Last November, I was privileged to represent cattle producers at the U.S. International Trade Commission’s hearing on the new U.S.-Mexico-Canada Agreement (USMCA), also known as NAFTA 2.0.
The commissioners rarely get to hear from people who are actually affected by the trade agreements they negotiate with other countries. This was an opportunity to help them understand how their decisions could benefit or work to the detriment of a boots-on-the-ground business.
We are fortunate in Texas and the Southwest to enjoy a robust beef and cattle trade relationship with Mexico. At Santa Rosa Ranch, we frequently conduct business with our Mexican partners, selling live cattle and genetics. I know the other segments of beef production rely heavily on trade with Mexico to import cattle and export beef products.
Trade has a tremendous impact on our state economy. In 2017, almost one-sixth of U.S. beef exports came from Texas. In the same year, Texas sent more than $317 million of those beef and beef products to Mexico. Nationwide, nearly one-quarter of beef exports are the result of NAFTA, which allows for cattle and beef to be freely traded between the U.S., Mexico and Canada.
Because of this robust trade relationship, we are happy to know there are no significant changes in the U.S.-Mexico-Canada Agreement that would raise tariffs, put quotas in place or put any other restrictive policies in place that could deter trade between our three countries.
While the agreement has been signed by leaders from all three nations, it now must be approved by Congress. I encourage them to quickly ratify the updated agreement to ensure that we preserve the benefits that have been demonstrated on Texas ranches over the past 24 years.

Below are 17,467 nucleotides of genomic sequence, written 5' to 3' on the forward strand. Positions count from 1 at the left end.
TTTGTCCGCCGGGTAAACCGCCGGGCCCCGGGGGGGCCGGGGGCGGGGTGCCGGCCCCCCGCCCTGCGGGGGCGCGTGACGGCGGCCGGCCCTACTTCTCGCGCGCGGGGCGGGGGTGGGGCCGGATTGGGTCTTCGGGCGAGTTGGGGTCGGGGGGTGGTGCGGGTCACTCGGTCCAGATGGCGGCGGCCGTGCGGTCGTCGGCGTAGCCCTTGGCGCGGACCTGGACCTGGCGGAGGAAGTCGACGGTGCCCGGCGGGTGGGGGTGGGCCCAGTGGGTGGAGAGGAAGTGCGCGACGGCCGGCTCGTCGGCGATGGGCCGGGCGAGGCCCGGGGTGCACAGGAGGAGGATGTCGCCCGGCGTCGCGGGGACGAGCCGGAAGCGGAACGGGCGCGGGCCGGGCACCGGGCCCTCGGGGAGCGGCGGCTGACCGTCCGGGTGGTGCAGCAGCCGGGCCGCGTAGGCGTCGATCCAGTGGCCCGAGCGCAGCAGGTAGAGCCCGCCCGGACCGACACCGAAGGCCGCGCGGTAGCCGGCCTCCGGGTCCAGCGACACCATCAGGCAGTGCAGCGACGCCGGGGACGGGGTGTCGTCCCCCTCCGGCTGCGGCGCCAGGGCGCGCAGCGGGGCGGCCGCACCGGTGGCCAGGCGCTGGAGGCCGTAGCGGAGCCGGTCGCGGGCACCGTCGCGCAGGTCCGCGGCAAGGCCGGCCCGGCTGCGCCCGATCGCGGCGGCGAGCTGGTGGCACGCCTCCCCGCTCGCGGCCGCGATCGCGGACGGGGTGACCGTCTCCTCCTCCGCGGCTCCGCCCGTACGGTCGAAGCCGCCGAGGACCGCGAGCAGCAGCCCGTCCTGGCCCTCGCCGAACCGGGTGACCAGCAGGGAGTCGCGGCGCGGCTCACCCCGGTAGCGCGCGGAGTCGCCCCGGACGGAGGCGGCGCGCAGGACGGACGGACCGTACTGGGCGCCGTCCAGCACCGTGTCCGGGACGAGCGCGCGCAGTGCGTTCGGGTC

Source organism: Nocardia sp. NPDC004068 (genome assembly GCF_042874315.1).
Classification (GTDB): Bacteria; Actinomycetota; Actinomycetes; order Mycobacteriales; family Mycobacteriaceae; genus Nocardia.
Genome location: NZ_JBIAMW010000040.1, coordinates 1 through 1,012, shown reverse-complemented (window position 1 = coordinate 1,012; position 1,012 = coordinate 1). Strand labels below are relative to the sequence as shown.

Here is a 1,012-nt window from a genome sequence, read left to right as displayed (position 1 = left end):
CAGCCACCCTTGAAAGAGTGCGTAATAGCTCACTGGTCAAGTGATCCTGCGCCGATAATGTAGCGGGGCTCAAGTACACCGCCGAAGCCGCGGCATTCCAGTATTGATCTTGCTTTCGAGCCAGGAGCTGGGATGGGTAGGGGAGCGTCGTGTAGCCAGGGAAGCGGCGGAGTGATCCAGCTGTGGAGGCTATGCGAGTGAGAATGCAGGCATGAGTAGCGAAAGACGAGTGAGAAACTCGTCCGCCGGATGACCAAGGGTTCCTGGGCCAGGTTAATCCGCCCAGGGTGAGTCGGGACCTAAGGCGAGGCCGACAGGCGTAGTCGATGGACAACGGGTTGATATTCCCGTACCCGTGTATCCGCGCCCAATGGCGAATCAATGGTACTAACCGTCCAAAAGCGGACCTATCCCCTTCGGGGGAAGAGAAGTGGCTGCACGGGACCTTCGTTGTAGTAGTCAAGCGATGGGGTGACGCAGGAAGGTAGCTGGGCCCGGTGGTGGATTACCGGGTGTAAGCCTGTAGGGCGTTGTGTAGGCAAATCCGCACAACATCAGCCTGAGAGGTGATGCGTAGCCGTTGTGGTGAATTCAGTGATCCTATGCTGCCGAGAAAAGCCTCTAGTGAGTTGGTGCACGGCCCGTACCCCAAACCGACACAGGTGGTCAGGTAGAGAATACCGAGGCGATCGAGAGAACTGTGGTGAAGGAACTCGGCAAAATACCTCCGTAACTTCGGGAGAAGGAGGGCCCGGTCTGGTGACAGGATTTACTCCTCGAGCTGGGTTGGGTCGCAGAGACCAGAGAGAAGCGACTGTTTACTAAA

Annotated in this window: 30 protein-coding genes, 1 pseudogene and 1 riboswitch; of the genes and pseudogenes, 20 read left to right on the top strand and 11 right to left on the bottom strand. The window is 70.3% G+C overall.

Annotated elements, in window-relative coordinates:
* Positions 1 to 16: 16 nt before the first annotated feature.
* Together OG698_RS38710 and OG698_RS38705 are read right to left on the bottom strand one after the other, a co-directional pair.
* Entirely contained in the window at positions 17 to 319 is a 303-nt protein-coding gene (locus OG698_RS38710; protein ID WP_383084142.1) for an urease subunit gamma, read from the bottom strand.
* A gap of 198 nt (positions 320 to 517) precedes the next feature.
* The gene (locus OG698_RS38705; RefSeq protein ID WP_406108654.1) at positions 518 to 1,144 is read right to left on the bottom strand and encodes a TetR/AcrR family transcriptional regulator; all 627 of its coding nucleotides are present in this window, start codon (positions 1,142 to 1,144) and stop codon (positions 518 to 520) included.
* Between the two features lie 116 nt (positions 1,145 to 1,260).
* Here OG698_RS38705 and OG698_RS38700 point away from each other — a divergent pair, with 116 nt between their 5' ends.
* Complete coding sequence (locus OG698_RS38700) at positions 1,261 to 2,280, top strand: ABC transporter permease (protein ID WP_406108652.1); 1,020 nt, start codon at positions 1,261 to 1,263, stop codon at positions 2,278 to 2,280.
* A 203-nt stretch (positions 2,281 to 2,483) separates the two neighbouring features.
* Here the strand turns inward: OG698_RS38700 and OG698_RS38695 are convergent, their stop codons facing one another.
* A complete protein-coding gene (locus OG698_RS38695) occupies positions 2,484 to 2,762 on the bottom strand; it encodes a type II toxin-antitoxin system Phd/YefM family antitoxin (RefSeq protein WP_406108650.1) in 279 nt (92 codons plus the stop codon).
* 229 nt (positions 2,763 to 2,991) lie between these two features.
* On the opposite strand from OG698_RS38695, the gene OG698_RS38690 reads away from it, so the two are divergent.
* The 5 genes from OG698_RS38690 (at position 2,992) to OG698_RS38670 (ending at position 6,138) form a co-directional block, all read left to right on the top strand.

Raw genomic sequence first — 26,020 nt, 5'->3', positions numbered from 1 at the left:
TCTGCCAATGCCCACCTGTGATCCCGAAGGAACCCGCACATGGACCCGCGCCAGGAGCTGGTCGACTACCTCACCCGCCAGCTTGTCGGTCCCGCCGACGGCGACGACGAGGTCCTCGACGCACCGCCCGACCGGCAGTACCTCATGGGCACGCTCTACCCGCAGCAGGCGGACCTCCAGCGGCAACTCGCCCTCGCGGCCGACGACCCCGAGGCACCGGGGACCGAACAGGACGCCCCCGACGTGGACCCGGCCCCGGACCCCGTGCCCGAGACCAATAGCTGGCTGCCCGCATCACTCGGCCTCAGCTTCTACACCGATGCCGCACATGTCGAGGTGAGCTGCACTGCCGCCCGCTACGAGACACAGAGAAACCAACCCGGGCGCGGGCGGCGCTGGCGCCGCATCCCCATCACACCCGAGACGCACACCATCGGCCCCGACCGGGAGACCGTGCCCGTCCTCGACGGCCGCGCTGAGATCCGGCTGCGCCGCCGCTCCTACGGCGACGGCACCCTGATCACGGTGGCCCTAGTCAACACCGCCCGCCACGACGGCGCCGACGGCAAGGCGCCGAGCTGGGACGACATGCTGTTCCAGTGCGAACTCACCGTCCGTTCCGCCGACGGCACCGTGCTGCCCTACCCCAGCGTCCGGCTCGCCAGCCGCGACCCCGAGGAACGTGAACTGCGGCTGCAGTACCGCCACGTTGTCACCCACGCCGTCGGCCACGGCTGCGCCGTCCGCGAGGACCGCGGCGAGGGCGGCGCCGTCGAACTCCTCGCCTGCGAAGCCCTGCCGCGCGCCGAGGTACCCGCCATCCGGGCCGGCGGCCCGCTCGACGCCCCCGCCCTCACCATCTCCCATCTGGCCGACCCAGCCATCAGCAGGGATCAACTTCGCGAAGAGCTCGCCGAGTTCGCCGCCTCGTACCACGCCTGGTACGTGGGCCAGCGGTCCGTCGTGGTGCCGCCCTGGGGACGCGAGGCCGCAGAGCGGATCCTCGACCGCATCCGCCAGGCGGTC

Appearing before a commission or a committee hearing can be intimidating, but I’ll tell you there’s almost a calmness that comes over you when you’re passionate about what you do. You want to impress upon the decision-makers, “We produce the food that’s feeding the world. Please hear what I’m saying — the decisions you’re making affect my bottom-line and my livelihood!”
We must hold on to the competitive advantage we have in Canada and Mexico and we must continue to develop trade relationships with Asian countries, where our future demand truly lies.
It is our responsibility to make our elected leaders understand the urgency of aggressive trade negotiations. If we don’t, those agreements won’t be made a priority by our negotiators and by those in Congress who approve the agreements. We must tell our elected leaders that we expect them to take appropriate action to approve agreements that support a strong agriculture economy.
It’s important for Congress to understand why trade matters to us, why good trade agreements like the USMCA matter to us. That’s why it’s important for all of us to engage, be a voice and be part of the solution.
I encourage all of you to join in contacting your U.S. senators and representatives to ask them to approve USMCA.
By Kelley Sullivan (pictured above), Santa Rosa Ranch, Crockett, Texas
TSCRA is a 141-year-old trade association and is the largest and oldest livestock organization based in Texas. TSCRA has more than 17,500 beef cattle operations, ranching families and businesses as members. These members represent approximately 55,000 individuals directly involved in ranching and beef production who manage 4 million head of cattle on 76 million acres of range and pasture land primarily in Texas and Oklahoma, and throughout the Southwest.